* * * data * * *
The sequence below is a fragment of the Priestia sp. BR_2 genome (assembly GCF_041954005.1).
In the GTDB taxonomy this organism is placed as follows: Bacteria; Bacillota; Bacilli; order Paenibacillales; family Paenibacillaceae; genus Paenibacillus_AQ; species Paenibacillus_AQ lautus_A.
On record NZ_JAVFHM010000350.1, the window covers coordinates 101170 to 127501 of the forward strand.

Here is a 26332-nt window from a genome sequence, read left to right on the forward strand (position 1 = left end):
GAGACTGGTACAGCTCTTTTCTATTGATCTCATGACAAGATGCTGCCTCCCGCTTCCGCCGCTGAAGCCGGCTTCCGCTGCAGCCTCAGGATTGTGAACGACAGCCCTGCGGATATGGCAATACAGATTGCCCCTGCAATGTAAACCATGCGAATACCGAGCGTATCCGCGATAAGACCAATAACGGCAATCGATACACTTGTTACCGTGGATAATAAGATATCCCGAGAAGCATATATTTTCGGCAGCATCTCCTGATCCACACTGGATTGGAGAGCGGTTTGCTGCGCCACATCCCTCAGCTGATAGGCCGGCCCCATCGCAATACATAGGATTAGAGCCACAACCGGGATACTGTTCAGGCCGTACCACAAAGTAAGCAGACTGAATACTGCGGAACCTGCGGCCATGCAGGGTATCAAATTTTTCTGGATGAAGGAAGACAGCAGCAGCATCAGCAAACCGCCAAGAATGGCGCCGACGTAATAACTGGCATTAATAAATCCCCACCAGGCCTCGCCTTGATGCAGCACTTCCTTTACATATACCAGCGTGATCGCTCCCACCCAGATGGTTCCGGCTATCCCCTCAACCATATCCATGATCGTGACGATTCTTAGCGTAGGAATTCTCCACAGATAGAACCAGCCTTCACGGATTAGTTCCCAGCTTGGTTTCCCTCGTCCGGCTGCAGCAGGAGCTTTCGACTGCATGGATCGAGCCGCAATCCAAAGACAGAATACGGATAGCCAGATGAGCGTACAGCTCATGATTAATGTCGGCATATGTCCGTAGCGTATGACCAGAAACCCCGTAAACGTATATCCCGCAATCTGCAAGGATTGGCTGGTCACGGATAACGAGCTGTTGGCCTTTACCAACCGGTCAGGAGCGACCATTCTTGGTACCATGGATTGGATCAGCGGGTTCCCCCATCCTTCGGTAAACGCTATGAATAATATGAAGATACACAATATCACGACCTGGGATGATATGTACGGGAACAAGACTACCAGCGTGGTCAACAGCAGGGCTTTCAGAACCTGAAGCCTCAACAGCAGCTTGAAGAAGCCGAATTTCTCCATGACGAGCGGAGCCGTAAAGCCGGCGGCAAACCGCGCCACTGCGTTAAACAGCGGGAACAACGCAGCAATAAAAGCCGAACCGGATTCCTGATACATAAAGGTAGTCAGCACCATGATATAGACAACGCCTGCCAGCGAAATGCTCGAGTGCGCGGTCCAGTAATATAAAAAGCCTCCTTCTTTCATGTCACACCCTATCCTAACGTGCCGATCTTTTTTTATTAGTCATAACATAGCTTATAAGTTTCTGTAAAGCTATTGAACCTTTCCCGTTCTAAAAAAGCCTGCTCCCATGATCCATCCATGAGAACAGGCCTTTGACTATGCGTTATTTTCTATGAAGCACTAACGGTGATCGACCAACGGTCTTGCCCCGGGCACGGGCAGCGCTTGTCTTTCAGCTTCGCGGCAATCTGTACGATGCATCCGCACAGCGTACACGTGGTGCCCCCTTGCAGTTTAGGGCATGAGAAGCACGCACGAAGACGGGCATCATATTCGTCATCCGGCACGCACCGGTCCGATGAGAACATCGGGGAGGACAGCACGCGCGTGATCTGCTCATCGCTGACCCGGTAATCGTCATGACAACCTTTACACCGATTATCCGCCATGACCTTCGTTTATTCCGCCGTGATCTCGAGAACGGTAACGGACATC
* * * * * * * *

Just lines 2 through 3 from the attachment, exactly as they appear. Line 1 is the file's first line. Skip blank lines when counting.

In the GTDB taxonomy this organism is placed as follows: Bacteria; Bacillota; Bacilli; order Paenibacillales; family Paenibacillaceae; genus Paenibacillus_AQ; species Paenibacillus_AQ lautus_A.
On record NZ_JAVFHM010000350.1, the window covers coordinates 101170 to 127501 of the forward strand.